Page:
Brewery Innovation: Lancashire's Hydrogen Revolution

InBevImage Source: Lancs


InBev's groundbreaking plan to create a hydrogen-powered brewery in Lancashire faces scrutiny and potential approval. Protium, the energy partner, aims to decarbonize Samlesbury Brewery, cutting 11,000 metric tons of CO₂ annually. Despite concerns about Green Belt impact, council officers highlight the project's "very special circumstances." The proposal includes a hydrogen production facility and refueling station, addressing objections related to ecology, wildlife, and residential impact. Council recommendations emphasize renewable energy benefits, job creation, and economic gains. If greenlit, development is slated for spring 2024, with operational status expected by winter 2025.


In a pioneering venture poised to reshape Lancashire's industrial landscape, InBev and energy partner Protium's vision of a hydrogen-powered brewery in Samlesbury undergoes critical evaluation. Announced in March 2023, the plan targets the decarbonization of Samlesbury Brewery, a move anticipated to curtail 11,000 metric tons of CO₂emissions annually, equivalent to removing 5,800 cars from the road.

The latest development unfolds as Samlesbury Net Zero Ltd seeks approval from South Ribble Borough Council for a hydrogen production facility and refueling station. Positioned north of the existing brewery, the project encompasses storage tanks, dispatch facilities, a pipeline, and an access road. Residents' objections, including concerns about the Green Belt, have prompted thorough scrutiny.

Despite objections, council officers contend that the "very special circumstances" presented by the applicants outweigh potential harm to the Green Belt. Concerns raised by residents span the undermining of Green Belt functionality, loss of wildlife and agricultural space, potential residential impact, increased flooding risks, light and noise pollution, and augmented heavy vehicle traffic. Samlesbury and Cuerdale Parish Council align with these concerns, expressing reluctance to sacrifice land for emissions reduction.

However, responses from ecological and environmental authorities paint a different picture. South Ribble's Ecology Consultant and National Highways find no significant ecological issues or objections. Natural England deems the proposed development non-adverse to designated sites. United Utilities and the Environmental Health team propose ongoing discussions over drainage and the creation of wet ditches to address potential impacts.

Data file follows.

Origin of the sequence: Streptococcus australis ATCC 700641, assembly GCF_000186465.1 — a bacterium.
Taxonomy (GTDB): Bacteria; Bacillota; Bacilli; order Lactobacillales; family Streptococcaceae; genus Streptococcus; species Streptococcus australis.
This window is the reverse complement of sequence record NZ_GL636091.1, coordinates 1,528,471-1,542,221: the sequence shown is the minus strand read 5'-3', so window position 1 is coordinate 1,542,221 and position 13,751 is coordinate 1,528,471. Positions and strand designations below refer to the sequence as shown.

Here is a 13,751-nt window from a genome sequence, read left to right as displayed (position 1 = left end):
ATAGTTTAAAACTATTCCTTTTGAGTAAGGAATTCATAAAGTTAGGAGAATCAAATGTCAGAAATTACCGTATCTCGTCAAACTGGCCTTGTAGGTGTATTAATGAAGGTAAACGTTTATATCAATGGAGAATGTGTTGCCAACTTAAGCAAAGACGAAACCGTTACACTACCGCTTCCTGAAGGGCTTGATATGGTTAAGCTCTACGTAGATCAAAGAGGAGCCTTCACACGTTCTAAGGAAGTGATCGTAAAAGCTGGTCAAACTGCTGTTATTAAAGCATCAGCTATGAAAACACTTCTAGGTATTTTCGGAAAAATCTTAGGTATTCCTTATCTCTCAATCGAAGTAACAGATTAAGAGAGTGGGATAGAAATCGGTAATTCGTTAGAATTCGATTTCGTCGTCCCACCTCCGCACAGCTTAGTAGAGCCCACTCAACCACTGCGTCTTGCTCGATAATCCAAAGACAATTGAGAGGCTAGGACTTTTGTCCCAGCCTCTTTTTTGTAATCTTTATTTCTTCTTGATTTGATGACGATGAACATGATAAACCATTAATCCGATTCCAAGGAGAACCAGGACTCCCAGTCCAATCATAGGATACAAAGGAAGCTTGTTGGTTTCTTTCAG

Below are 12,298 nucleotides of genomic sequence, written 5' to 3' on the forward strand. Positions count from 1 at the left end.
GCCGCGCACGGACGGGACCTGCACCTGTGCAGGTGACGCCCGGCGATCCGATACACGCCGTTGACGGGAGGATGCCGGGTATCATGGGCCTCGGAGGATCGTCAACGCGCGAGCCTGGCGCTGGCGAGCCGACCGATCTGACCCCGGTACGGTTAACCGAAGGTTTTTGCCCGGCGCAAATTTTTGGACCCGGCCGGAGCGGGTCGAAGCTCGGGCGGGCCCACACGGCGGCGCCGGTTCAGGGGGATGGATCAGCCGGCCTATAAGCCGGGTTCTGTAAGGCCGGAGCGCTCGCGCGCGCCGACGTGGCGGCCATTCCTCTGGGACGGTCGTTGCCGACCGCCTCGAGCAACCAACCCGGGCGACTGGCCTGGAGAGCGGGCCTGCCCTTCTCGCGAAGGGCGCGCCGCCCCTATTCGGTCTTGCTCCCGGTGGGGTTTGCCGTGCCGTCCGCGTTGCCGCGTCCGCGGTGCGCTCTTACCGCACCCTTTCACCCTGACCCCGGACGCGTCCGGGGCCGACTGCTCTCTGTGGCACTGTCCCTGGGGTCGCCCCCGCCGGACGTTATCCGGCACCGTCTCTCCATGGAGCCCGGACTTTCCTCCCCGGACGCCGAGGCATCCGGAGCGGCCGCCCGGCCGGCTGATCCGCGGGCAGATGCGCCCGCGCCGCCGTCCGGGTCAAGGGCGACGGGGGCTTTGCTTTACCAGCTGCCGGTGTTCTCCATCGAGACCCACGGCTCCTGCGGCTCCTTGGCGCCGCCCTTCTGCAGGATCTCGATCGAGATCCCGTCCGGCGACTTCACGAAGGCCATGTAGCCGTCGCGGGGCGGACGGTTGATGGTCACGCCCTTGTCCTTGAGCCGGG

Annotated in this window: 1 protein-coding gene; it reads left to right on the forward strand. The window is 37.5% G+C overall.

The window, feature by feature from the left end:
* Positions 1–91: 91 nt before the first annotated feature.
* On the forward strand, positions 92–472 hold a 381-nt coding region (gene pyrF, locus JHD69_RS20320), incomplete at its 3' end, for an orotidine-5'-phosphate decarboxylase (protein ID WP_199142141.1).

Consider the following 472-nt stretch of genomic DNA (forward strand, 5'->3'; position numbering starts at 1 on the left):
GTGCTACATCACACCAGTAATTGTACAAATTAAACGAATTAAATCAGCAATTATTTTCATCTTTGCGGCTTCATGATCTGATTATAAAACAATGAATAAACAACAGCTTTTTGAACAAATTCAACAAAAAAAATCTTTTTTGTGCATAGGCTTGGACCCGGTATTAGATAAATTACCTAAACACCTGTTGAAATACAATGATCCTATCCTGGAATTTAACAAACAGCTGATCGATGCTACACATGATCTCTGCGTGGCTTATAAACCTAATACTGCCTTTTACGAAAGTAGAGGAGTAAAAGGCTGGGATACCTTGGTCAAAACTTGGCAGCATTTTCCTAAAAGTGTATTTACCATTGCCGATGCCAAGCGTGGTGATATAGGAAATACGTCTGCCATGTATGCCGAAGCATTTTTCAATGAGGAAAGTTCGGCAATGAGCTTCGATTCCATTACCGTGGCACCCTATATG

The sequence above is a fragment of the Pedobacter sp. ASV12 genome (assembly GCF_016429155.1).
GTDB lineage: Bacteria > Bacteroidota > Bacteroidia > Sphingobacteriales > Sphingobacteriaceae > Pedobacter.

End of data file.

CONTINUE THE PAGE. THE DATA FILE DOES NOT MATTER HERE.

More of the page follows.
The operational mechanics of the project involve transferring hydrogen gas via a pipeline to the brewery's boilers, replacing natural gas. Additionally, compressed hydrogen stored on-site fuels hydrogen-powered brewery vehicles. The process primarily emits oxygen, with no significant waste products. The applicant pledges to secure electricity through a green energy tariff and utilize water from existing sources.

Access to the facility is planned through a new roundabout connecting to the InBev site and a new entrance for emergency vehicles. The project's potential impact on jobs is noted in the report, foreseeing a small number of new positions and the safeguarding of existing jobs by steering towards sustainable, green energy use.

Council officers recommend approving the plans, asserting that benefits in renewable energy production and economic gains outweigh potential harm. If given the green light, development is slated to commence in spring 2024, with operational status expected by winter 2025.


Lancashire stands at the cusp of a transformative energy revolution as InBev's vision for a hydrogen-powered brewery faces evaluation. Despite resident objections, the proposal, driven by Protium, aligns with a broader commitment to decarbonization, aiming to cut 11,000 metric tons of CO₂ annually. While concerns about the Green Belt persist, council officers emphasize the project's "very special circumstances," advocating for its approval. The planned hydrogen production facility and refueling station hold promises of ecological sustainability, job creation, and economic benefits. Lancashire could witness a groundbreaking shift towards renewable energy, with development slated for spring 2024 and operational status expected by winter 2025.

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